Find this Story

Print, a form you can hold

Wireless download to your Amazon Kindle

Look for a summary or analysis of this Story.

Enjoy this? Share it!

Love Among The Blackboards
by [?]

An organized government requires a cabinet, and, during the first weeks of her reign over Room 18, Miss Bailey set about providing herself with aides and advisors. She made, naturally, some fatal and expensive mistakes, as when she entrusted the class pencils to the care of one of the Yonowsky twins who, promptly falling ill of scarlet fever and imparting it to his brother, reduced the First-Reader Class to writing with coloured chalk.

But gradually from the rank and file of candidates, from the well-meaning but clumsy; from the competent but dishonest; from the lazy and from the rash, she selected three loyal and devoted men to share her task of ruling. They were Morris Mogilewsky, Prime Minister and Monitor of the Gold-Fish Bowl; Nathan Spiderwitz, Councillor of the Exchequer and Monitor of Window Boxes; and Patrick Brennan, Commander-in-Chief of the Forces and Leader of the Line.

The members of this cabinet, finding themselves raised to such high places by the pleasure of their sovereign, kept watchful eyes upon her. For full well they knew that cruelest of all the laws of the Board of Education, which decrees: “That the marriage of a female teacher shall constitute resignation.” This ruling had deprived them of a Kindergarten teacher of transcendent charm and had made them as watchful of Miss Bailey as a bevy of maiden aunts could have been. Losing her they would lose love and power, and love and power are sweet.

Morris was the first to discover definite grounds for uneasiness. He met his cherished Miss Bailey walking across Grand Street on a rainy morning, and the umbrella which was protecting her beloved head was held by a tall stranger in a long and baggy coat. After circling incredulously about this tableau, Morris dashed off to report to his colleagues. He found Patrick and Nathan in the midst of an exciting game of craps, but his pattering feet warned them of danger, so they pocketed their dice and turned to hear his news.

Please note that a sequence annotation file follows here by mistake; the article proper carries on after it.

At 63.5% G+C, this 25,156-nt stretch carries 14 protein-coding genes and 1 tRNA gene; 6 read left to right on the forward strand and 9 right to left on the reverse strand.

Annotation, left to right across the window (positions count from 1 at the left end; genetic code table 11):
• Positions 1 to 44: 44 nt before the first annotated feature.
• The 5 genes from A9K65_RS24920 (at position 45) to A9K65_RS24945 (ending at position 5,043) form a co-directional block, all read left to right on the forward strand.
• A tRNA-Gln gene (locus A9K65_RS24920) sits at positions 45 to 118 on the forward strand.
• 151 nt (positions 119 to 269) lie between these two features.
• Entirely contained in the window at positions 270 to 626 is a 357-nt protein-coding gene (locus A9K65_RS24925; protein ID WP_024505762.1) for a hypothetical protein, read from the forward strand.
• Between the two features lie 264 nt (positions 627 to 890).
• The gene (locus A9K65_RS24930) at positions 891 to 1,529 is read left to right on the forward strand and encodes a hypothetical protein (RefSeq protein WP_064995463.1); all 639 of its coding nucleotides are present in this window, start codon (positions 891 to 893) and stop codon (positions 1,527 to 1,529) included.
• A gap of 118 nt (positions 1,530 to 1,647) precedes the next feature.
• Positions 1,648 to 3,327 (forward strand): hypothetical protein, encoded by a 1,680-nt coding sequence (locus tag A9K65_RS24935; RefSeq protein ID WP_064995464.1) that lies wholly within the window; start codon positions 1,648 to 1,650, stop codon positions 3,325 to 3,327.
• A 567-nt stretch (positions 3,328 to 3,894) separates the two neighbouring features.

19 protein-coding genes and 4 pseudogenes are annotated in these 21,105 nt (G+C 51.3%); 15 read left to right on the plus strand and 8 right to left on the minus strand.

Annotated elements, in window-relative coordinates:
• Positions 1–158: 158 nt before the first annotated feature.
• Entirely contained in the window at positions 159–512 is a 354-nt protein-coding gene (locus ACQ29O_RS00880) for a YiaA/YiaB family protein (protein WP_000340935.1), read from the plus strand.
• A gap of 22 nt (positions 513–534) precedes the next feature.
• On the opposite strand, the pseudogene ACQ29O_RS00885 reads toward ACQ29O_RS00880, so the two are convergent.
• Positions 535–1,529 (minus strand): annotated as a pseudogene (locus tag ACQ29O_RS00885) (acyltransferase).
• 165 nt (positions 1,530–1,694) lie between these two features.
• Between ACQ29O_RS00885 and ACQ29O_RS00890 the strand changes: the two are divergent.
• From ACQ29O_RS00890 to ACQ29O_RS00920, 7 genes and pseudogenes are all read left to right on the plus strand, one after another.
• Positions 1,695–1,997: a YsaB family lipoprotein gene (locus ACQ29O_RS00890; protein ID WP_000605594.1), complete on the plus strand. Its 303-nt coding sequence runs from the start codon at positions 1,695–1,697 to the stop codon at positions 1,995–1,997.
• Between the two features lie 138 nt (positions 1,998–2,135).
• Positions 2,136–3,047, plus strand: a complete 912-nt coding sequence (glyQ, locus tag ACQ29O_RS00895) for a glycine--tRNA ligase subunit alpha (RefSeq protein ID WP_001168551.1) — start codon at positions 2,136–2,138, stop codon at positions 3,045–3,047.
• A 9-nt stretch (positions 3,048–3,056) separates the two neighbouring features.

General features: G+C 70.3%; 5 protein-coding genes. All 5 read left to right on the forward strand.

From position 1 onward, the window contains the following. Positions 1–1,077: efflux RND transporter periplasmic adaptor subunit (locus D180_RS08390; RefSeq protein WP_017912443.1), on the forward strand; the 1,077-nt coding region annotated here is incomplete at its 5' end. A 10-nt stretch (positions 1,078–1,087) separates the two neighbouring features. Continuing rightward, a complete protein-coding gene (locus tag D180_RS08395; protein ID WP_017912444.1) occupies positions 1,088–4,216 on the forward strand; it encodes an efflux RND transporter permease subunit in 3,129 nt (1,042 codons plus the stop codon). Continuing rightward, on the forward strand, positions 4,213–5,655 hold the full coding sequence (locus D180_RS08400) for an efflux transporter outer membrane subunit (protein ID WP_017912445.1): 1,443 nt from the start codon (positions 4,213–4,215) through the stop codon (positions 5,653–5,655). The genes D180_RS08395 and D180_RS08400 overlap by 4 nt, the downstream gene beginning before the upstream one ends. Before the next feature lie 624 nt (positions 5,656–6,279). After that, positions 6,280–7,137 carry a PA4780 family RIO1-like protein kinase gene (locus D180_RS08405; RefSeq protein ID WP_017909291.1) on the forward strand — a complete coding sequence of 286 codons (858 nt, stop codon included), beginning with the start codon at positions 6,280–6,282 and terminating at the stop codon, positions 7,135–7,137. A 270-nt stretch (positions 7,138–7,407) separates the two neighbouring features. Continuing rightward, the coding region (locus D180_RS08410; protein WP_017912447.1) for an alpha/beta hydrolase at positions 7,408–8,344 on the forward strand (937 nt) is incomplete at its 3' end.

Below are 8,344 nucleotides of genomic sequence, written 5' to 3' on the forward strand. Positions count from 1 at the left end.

“Say,” he panted; “I seen Teacher mit a man.”

“No!” said Patrick, aghast.

“It’s a lie!” cried Nathan; “it’s a lie!”

“No; it’s no lie,” said Morris, with a sob half of breathlessness and half of sorrow; “I seen her for sure. Und the man carries umbrellas over her mit loving looks.”

“Ah, g’wan,” drawled Patrick; “you’re crazy. You don’t know what you’re talking about.”

“Sure do I,” cried Morris. “I had once a auntie what was loving mit a awful stylish salesman–he’s now floorwalkers–und I see how they makes.”

“Well,” said Patrick, “I had a sister Mary and she married the milkman, so I know, too. But umbrellas doesn’t mean much.”

“But the loving looks,” Morris insisted. “My auntie makes such looks on the salesman–he’s now floorwalkers–und sooner she marries mit him.”

“Say, Patrick,” suggested Nathan; “I’ll tell you what to do. You ask her if she’s goin’ to get married.”

“Naw,” said Patrick. “Let Morris ask her. She’d tell him before she’d tell any of us. She’s been soft on him ever since Christmas. Say, Morris, do you hear? You’ve got to ask Teacher if she’s going to get married.”

“Oo-o-oh! I dassent. It ain’t polite how you says,” cried Morris in his shocked little voice. “It ain’t polite you asks like that. It’s fierce.”

“Well, you’ve got to do it, anyway,” said Patrick darkly, “and you’ve got to do it soon, and you’ve got to let us hear you.”

“It’s fierce,” protested Morris, but he was overruled by the dominant spirit of Patrick Brennan, that grandson of the kings of Munster and son of the policeman on the beat. His opportunity found him on the very next morning. Isidore Wishnewsky, the gentlest of gentle children, came to school wearing his accustomed air of melancholy shot across with a tender pride. His subdued “Good morning” was accompanied with much strenuous exertion directed, apparently, to the removal and exhibition of a portion of his spine. After much wriggling he paused long enough to say: